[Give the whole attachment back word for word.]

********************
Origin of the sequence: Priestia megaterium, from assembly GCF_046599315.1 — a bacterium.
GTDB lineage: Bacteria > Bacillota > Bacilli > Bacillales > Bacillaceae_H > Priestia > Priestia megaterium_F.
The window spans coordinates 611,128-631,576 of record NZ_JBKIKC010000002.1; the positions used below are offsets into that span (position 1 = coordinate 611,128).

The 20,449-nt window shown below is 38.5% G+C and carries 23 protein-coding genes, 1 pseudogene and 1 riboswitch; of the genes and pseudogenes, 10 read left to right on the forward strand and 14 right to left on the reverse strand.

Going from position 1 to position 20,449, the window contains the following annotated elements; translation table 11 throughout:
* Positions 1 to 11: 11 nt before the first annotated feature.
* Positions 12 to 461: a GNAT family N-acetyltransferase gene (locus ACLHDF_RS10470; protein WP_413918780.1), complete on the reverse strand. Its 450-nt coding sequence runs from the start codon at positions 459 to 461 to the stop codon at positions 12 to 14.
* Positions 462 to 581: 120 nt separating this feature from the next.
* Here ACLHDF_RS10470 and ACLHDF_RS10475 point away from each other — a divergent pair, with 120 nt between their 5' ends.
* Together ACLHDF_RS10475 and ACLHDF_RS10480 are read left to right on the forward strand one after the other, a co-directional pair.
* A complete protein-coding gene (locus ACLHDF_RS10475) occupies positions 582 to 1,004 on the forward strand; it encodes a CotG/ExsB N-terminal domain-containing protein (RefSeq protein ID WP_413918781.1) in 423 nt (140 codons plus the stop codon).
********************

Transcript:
Origin of the sequence: Priestia megaterium, from assembly GCF_046599315.1 — a bacterium.
GTDB lineage: Bacteria > Bacillota > Bacilli > Bacillales > Bacillaceae_H > Priestia > Priestia megaterium_F.
The window spans coordinates 611,128-631,576 of record NZ_JBKIKC010000002.1; the positions used below are offsets into that span (position 1 = coordinate 611,128).

The 20,449-nt window shown below is 38.5% G+C and carries 23 protein-coding genes, 1 pseudogene and 1 riboswitch; of the genes and pseudogenes, 10 read left to right on the forward strand and 14 right to left on the reverse strand.

Going from position 1 to position 20,449, the window contains the following annotated elements; translation table 11 throughout:
* Positions 1 to 11: 11 nt before the first annotated feature.
* Positions 12 to 461: a GNAT family N-acetyltransferase gene (locus ACLHDF_RS10470; protein WP_413918780.1), complete on the reverse strand. Its 450-nt coding sequence runs from the start codon at positions 459 to 461 to the stop codon at positions 12 to 14.
* Positions 462 to 581: 120 nt separating this feature from the next.
* Here ACLHDF_RS10470 and ACLHDF_RS10475 point away from each other — a divergent pair, with 120 nt between their 5' ends.
* Together ACLHDF_RS10475 and ACLHDF_RS10480 are read left to right on the forward strand one after the other, a co-directional pair.
* A complete protein-coding gene (locus ACLHDF_RS10475) occupies positions 582 to 1,004 on the forward strand; it encodes a CotG/ExsB N-terminal domain-containing protein (RefSeq protein ID WP_413918781.1) in 423 nt (140 codons plus the stop codon).